While I was precisely in the middle of recording a new track, the property manager called and left a message on my cellphone: seems my neighbours are not all dead after all… and some of them are apparently not happy with the level of noise coming from our place.
To be honest, there have been a few early night sessions lately and I might even have left the bay window open, which obviously would not help at all. So first thing I did was drop the level on the amp by about 90% and close every window in the apartment…
Then, there was the delicate problem of figuring what to do with the call, and more importantly with the caller. See, in most any other cases, I would have either called back and apologized or turned the volume down and forget about it, but here, the situation was a tad more complicated than that. Among the many factors worth considering, were the fact that:
- There is a strong prejudice against renting out to foreigners, in this land. As you might remember, finding our current abode and getting approval despite our evil gaijin status was not a walk in the park. Keeping the goodwill of our current landlord on our side is therefore of the utmost importance, pure courtesy and good renter behaviour apart.
- For as much as I could tell from that message, the manager did seem quite pissed off. Of course, there is hardly a way to tell if a Japanese is really angry during a business phone call (it’s not like he would start shouting anyway). But the absence of overly polite expressions and obsequious roundabout in speech are usually a pretty clear sign things are not OK at all.
- [Warning, unqualified cultural observation ahead] There is, in Japanese culture, a strong emphasis on the importance of apologies. Even if there isn’t a mistake worth speaking of, you should still apologize, take the blame and show remorse. On the other hand, when the mistake is quite big (say, you are a politician who mistakenly appropriated a few billion yens that belonged to your constituency), apologizing in public for being a really really naughty boy is also enough to clear you of any further trouble. At any rate, when in doubt (or even when there is no doubt at all and you are innocent), apologizing is always a good idea. [End warning]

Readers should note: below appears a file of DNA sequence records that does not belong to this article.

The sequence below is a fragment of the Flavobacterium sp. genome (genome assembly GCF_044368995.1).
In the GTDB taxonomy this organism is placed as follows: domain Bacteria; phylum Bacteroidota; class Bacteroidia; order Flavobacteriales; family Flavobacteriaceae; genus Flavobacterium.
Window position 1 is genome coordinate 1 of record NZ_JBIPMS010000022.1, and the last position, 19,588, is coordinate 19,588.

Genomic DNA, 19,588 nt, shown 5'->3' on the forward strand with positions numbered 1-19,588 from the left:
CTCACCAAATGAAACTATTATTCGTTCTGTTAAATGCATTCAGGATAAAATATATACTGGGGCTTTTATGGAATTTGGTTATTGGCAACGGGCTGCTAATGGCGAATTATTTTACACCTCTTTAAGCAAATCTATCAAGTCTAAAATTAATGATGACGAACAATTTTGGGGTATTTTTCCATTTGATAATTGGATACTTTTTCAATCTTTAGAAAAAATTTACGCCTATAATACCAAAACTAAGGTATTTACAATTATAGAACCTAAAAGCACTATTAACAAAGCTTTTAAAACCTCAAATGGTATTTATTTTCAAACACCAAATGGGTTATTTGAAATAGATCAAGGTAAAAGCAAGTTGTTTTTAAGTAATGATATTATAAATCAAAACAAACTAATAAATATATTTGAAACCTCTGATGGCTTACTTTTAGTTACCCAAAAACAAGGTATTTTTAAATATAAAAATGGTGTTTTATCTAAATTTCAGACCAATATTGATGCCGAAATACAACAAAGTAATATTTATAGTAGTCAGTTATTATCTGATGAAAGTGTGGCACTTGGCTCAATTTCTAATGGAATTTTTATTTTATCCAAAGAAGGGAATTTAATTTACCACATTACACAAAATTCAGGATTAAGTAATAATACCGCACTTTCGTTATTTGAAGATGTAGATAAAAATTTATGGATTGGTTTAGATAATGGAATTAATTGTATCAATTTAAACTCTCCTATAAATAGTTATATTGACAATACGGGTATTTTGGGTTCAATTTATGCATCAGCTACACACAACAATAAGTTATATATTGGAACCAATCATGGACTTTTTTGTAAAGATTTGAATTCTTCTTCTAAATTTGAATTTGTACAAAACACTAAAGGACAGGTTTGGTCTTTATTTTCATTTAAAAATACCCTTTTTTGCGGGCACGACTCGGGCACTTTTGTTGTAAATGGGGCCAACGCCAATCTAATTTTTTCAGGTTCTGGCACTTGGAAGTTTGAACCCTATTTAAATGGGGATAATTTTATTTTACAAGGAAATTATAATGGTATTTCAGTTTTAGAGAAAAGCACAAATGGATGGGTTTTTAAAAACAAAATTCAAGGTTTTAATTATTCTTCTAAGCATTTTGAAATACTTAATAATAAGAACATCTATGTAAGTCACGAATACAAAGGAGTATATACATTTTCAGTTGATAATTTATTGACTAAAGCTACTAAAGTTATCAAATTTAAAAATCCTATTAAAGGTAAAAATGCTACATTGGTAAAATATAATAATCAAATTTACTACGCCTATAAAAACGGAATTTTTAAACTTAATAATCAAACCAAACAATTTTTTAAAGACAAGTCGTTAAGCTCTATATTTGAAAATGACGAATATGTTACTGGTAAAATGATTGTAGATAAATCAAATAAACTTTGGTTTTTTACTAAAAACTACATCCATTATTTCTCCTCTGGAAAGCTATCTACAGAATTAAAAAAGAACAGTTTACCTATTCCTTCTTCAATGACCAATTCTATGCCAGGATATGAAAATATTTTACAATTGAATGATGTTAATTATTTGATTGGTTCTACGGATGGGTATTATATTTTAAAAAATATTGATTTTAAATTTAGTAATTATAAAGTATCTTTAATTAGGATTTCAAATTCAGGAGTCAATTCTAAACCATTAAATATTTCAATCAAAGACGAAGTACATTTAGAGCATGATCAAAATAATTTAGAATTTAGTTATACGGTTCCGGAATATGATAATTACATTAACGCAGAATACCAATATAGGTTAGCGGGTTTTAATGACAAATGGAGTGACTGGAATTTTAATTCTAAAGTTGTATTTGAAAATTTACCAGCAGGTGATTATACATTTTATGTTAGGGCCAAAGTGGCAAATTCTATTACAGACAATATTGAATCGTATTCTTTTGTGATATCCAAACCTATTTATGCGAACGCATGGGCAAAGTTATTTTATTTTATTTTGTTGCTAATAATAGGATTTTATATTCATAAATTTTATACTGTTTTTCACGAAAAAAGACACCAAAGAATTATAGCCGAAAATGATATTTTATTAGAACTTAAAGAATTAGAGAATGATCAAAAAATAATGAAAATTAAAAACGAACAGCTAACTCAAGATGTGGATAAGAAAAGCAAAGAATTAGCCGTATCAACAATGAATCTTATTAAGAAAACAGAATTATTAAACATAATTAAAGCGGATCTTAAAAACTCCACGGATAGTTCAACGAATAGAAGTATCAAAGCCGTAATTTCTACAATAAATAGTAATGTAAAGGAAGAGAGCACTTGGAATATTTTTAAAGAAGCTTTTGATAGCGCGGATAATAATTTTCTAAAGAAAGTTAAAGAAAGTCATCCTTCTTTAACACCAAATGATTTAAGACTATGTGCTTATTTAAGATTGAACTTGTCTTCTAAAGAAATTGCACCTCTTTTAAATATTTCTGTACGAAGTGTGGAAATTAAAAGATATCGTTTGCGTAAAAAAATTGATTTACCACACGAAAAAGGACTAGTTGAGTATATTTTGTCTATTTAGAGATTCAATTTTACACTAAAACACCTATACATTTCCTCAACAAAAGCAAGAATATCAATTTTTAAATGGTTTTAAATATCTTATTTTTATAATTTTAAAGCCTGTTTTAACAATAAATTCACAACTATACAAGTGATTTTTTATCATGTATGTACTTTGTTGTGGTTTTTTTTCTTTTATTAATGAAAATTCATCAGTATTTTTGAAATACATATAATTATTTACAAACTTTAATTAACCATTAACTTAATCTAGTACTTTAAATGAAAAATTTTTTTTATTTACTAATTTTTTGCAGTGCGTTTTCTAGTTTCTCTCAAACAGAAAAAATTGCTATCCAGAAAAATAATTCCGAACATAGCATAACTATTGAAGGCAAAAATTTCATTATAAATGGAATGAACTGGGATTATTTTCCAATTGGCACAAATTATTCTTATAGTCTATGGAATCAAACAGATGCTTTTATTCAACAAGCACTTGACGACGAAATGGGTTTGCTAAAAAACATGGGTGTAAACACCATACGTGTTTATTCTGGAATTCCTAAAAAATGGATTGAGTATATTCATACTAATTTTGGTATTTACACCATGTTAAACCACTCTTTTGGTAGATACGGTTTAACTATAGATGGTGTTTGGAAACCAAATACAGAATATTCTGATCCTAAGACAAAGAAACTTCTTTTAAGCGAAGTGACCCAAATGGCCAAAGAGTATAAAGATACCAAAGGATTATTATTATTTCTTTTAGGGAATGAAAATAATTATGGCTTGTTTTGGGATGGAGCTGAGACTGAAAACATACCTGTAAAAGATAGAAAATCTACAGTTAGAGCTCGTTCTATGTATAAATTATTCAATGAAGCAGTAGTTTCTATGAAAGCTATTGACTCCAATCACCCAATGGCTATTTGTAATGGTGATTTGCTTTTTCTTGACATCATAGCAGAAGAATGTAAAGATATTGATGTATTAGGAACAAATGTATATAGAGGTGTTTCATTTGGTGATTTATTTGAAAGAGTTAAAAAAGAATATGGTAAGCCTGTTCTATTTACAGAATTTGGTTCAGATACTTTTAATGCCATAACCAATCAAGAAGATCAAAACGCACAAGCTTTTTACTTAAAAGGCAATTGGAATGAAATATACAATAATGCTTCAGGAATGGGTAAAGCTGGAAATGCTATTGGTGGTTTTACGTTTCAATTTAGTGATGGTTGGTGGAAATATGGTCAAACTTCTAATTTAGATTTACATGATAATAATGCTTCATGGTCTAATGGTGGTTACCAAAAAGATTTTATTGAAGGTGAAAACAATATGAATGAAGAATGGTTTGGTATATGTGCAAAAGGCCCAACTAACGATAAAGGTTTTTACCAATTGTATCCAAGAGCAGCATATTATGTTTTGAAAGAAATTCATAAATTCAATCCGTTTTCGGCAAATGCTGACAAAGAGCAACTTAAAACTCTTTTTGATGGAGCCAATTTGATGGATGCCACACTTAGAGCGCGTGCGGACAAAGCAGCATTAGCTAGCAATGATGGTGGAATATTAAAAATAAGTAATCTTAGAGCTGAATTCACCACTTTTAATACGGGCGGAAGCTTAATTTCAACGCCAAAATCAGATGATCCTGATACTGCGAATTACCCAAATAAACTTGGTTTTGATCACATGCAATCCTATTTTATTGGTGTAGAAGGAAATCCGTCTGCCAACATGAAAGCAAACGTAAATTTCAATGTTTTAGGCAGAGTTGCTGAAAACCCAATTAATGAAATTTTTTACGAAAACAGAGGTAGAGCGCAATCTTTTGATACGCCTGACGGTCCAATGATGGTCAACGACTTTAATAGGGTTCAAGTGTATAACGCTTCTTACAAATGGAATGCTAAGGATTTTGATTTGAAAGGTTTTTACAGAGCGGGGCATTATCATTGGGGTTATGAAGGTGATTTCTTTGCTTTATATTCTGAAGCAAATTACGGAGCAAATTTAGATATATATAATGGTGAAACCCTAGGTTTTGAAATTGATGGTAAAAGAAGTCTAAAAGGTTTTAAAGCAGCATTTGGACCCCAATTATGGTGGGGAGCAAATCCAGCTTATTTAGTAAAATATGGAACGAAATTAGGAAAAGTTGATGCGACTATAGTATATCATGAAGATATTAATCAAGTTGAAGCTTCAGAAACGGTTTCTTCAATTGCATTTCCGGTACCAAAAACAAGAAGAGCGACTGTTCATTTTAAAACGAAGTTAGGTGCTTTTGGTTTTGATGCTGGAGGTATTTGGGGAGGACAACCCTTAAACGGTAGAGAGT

Given my legendary self-righteous character, I am not really good at that, though being in Japan has been a good training in this regard.
In this case, though, there was a good reason to apologize, therefore not doing so was akin to spitting in the face of our landlord. Probably not a good idea.
This seemed like a clear case to call, apologize and get done with it, right? Right.
Except for one major detail:
- The language part.
While I have no issues imposing my approximative grammar and bizarre constructs to my friends or the occasional business acquaintance, I am still really uneasy talking in Japanese in formal contexts where I need to be on top of my game. It really doesn’t look good to call to apologize and have the person repeat a sentence twenty times because you don’t understand a word or something. That and the countless variations on levels of politeness which make uttering a single sentence nearly impossible without knowing first your interlocutor’s age, gender, position, favorite sushi restaurant etc. I have a hard time enough not using casual Japanese expressions on store employees: I don’t count the times where I accidentally used the super-familiar, nearly-rude, for-friends-only, “ore” (俺) first-person pronoun in such situations (pretty much the equivalent of high-fiving your waiter in a fancy restaurant).
That was the dilemma. Though there actually wasn’t much of dilemma: I had to call.
So I summoned my best knowledge of idiomatic excuses in Japanese… pretty damn near wrote a draft… and called back the guy.
He was indeed quite cold and listened to my five minutes of tearful apologies without saying much. After listening to his admonestation, assuring him that, was this incident ever to occur again, I would immediately commit seppuku with a spoon (why a spoon? “Because it’s DULL, you twit, it’ll hurt more”), I felt I had done my duty, wished him a good day and hung up.
I think I have never felt so Japanese.
Now if you will excuse me: I must go put on my hakama, it’s nearly time for the tea ceremony.